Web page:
Go here: Philadelphia is known for its charming neighborhoods, its cheesy steak sandwiches, its breweries and food markets, and of course, its links to the birth of our nation. Ben Franklin lived there; so did Betsy Ross. It's where the Founding Fathers wrote the Declaration of Independence and debated the Constitution. If that all seems too much in the past, contemporary parts of the city are just as appealing. The lobby of the new Comcast Center, the city's tallest building, features a 2,000-square-foot high-definition screen with flashing images and nature scenes. Rittenhouse Row is home to exclusive shops and boutiques offering the latest in fashion, jewelry and furnishings. Even though the city isn't all powdered wigs and wooden teeth, it's still the historic landmarks that draw the crowds to this City of Brotherly Love.
Stay here: The Alexander Inn, 12th and Spruce streets, is a small hotel (48 rooms) in downtown Philadelphia, just off the entertainment and shopping areas. It's only minutes from the Avenue of the Arts, Pennsylvania Convention Center, Antique Row and the Historic Independence Hall area. It offers a breakfast buffet, 24-hour fitness room and wireless Internet. Rates start at about $120 a night. 877-253-9466; alexinn.com.
Eat here: The Reading Terminal Market, established in 1892 at 12th and Arch streets, offers a range of dining options. Pick up a soft pretzel or a famous Philly cheesesteak, try scrapple from an Amish stand or go ethnic with sushi or gyros. Delilah's at the Terminal boasts Oprah Winfrey's favorite macaroni and cheese.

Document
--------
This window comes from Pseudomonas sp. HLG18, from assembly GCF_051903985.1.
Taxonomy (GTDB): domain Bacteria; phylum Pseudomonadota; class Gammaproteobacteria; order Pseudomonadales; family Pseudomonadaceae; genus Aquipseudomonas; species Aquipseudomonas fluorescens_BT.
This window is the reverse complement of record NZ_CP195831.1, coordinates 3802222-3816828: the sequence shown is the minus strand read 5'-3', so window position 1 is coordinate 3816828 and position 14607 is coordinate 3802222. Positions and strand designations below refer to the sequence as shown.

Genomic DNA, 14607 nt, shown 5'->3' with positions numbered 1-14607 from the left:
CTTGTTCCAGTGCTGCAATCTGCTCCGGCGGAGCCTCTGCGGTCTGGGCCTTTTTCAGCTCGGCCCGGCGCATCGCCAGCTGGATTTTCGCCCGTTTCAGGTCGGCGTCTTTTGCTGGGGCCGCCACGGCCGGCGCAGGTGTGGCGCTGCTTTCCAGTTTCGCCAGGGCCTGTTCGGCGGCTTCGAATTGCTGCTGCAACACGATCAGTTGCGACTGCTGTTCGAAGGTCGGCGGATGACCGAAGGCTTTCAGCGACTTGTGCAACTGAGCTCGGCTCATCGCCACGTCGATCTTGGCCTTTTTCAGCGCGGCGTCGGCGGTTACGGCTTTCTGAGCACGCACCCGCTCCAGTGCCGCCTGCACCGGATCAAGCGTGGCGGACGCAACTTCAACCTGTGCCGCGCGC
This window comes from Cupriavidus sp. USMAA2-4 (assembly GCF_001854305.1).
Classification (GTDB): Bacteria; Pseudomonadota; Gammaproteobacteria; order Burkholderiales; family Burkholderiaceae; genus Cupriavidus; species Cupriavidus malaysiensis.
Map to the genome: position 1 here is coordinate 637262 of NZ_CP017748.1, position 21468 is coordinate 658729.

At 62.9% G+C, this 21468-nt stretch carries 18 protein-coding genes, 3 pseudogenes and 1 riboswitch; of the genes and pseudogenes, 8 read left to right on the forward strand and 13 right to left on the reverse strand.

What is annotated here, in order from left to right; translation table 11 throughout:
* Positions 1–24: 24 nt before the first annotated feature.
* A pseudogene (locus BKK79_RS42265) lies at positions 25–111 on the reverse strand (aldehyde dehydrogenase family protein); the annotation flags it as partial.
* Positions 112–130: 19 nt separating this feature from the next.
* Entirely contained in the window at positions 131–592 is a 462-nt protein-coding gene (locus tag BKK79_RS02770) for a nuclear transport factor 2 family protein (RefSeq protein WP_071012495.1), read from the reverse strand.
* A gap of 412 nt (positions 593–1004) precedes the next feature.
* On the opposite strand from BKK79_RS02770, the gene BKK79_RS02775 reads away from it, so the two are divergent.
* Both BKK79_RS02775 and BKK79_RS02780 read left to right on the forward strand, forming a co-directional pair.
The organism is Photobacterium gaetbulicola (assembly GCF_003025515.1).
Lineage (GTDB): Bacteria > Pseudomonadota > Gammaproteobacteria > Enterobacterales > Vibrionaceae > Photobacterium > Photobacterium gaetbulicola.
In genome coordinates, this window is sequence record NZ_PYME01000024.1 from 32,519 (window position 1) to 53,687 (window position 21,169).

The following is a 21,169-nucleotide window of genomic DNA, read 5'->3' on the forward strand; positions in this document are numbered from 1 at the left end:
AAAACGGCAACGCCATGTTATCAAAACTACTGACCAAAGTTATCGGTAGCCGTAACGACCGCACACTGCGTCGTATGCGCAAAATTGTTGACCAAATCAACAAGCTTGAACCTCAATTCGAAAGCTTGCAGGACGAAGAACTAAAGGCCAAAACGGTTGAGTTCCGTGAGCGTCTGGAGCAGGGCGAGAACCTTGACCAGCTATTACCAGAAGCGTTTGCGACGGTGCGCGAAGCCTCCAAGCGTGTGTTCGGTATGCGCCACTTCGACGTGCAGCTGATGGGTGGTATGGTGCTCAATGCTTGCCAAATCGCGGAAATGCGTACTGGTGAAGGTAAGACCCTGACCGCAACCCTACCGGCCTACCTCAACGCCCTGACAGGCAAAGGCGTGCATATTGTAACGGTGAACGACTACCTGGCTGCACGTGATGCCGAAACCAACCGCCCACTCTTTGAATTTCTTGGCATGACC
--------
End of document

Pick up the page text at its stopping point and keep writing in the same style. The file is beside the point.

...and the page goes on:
Don't miss this: Independence Mall, a stretch of several blocks featuring Independence Hall, the Liberty Bell and the new National Constitution Center. Free, walk-up tickets for same-day admission to Independence Hall are available at the Independence Visitor Center, Fifth and Chestnut streets, starting at 8:30 a.m. Go early, because in the busy season tickets are often gone by 1 p.m. No tickets are needed for admission to the Liberty Bell Center at Sixth and Market streets, although visitors must go through security screening. The National Constitution Center is an interactive history museum with more than 100 multimedia exhibits. Tickets are $12.
Philadelphia Museum of Art, 2600 Benjamin Franklin Parkway. You'll find impressive collection of more than 300,000 pieces including Renaissance, American, Impressionist and modern art. Outside, the steps made famous in the movie Rocky are tempting to try. The backside of the museum offers a breathtaking view of the Schuylkill River and its colorful boathouses. Admission $10-$14.
Get here: Philadelphia is about two hours from Baltimore. Take Interstate 95 North to Interstate 76 West.
The Associated Press contributed to this article.Copyright © 2015, The Baltimore Sun